“Dave is the guy we call when we need to get the plant up and running again; there really isn’t anything he can’t fix.”
Dave sits back in his chair, he looks down and while he is smiling I can see he is slightly embarrassed by the praise his manager is heaping on him.
It’s clear to me that he is not comfortable sitting in this conference room with a group of people that includes his manager, supervisor, and two engineers who are here to kick off their first RCM analysis. I have just begun asking the group to introduce themselves; Dave followed his manager and the two engineers in the room who each rattled off where they attended college, what their degrees they earned, the areas of the plant they are responsible for, their hobbies outside of work and some banter regarding the upcoming college football season.
Then it was Dave’s turn.
“I’m Dave, I have been here 32 years, I was here when they built the place. I don’t have no hobbies and I don’t follow football. It’s kind of tough to root for a team when you’re in here trying to keep the place running on Saturdays.”
Dave is in his late 50’s or early 60’s, he’s wearing the standard issue blue pants and a button down shirt with his name over the left pocket, the shirt is worn and shows the burns from weld slag on each sleeve if the singer/song writer Jim Croce lived to be nearly 60 he and Dave could be twins.
While over 30 years of maintenance work have calloused and cracked his hands the rest of him appears to be cut from stone.
I waited for a second to see if he would say anything else; it was at that moment when his manager began heaping the sugar on like two actors do when they are interviewed about a movie they just made together.
As Dave’s manager was singing his praises I noticed others in the room shifting in their chairs no one was looking at Dave, the topic was making everyone uncomfortable.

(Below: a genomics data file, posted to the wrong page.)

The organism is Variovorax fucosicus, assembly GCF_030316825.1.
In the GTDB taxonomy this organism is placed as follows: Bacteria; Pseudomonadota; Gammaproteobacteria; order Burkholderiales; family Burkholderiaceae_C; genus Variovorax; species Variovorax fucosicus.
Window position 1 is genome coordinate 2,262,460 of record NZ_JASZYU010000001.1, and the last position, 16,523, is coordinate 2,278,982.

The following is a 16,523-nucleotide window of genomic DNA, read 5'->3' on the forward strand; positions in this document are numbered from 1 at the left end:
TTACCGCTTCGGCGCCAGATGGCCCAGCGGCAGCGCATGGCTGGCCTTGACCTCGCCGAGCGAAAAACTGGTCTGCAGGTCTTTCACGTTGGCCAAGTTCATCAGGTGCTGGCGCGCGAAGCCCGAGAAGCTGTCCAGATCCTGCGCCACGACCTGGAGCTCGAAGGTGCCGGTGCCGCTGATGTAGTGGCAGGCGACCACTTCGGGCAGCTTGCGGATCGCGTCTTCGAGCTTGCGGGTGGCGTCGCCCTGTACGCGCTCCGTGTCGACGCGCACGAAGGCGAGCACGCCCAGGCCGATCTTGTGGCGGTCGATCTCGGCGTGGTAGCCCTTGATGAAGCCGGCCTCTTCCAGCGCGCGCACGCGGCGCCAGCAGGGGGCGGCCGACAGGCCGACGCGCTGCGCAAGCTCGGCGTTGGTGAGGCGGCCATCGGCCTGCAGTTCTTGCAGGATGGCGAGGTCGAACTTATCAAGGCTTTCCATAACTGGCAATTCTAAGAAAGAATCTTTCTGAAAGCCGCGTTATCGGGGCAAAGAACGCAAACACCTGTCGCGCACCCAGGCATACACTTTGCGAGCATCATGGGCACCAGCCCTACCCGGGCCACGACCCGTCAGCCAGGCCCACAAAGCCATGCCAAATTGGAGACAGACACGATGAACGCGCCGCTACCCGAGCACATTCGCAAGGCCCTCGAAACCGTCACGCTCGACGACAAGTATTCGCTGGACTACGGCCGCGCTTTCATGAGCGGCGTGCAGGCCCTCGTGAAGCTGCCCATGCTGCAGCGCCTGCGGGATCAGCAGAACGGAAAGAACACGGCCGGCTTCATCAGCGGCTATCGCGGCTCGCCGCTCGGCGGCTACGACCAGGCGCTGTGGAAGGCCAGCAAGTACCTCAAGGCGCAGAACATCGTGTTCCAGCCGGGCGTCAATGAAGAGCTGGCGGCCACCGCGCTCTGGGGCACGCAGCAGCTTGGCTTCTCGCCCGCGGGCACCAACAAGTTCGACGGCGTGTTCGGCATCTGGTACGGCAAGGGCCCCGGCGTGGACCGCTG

Having been through similarly uncomfortable introductions I knew there had to be a back story; that at some time during my week on site I would learn more about Dave. Dave’s manager and I go way back; this is not his first RCM event, I helped him get RCM started at another plant site, he knows well the potential benefits if things go well.
The answer came at the end of the first day when I stopped by the manager’s office to give him a quick report on the progress of our analysis.
As I stood in the door of his office reporting what the team had accomplished following their 4-hour training class he asked me if I had a minute to talk.
“I’d like to talk to you about Dave; he might give you some problems this week, he tends to be a bit negative, even surly at times. His supervisor didn’t think he should be on the team, and Dave is ruthless to the two engineers that were in the room earlier.
He doesn’t talk a lot, in fact, I have been here just over two years and while I have tried to talk to him several times he just clams up but he really knows the equipment. I’m worried that he might not participate or worse yet be negative so if you would, please keep me posted on his participation.”
I told him that Dave was fine, that after the training when the managers and engineers left the other two tradespeople and the operator began teasing him about the raise he was due after all the praise you heaped on him.
“I hope I didn’t embarrass him, that wasn’t my intent. I just wanted to make it clear that I respect what he does around here.”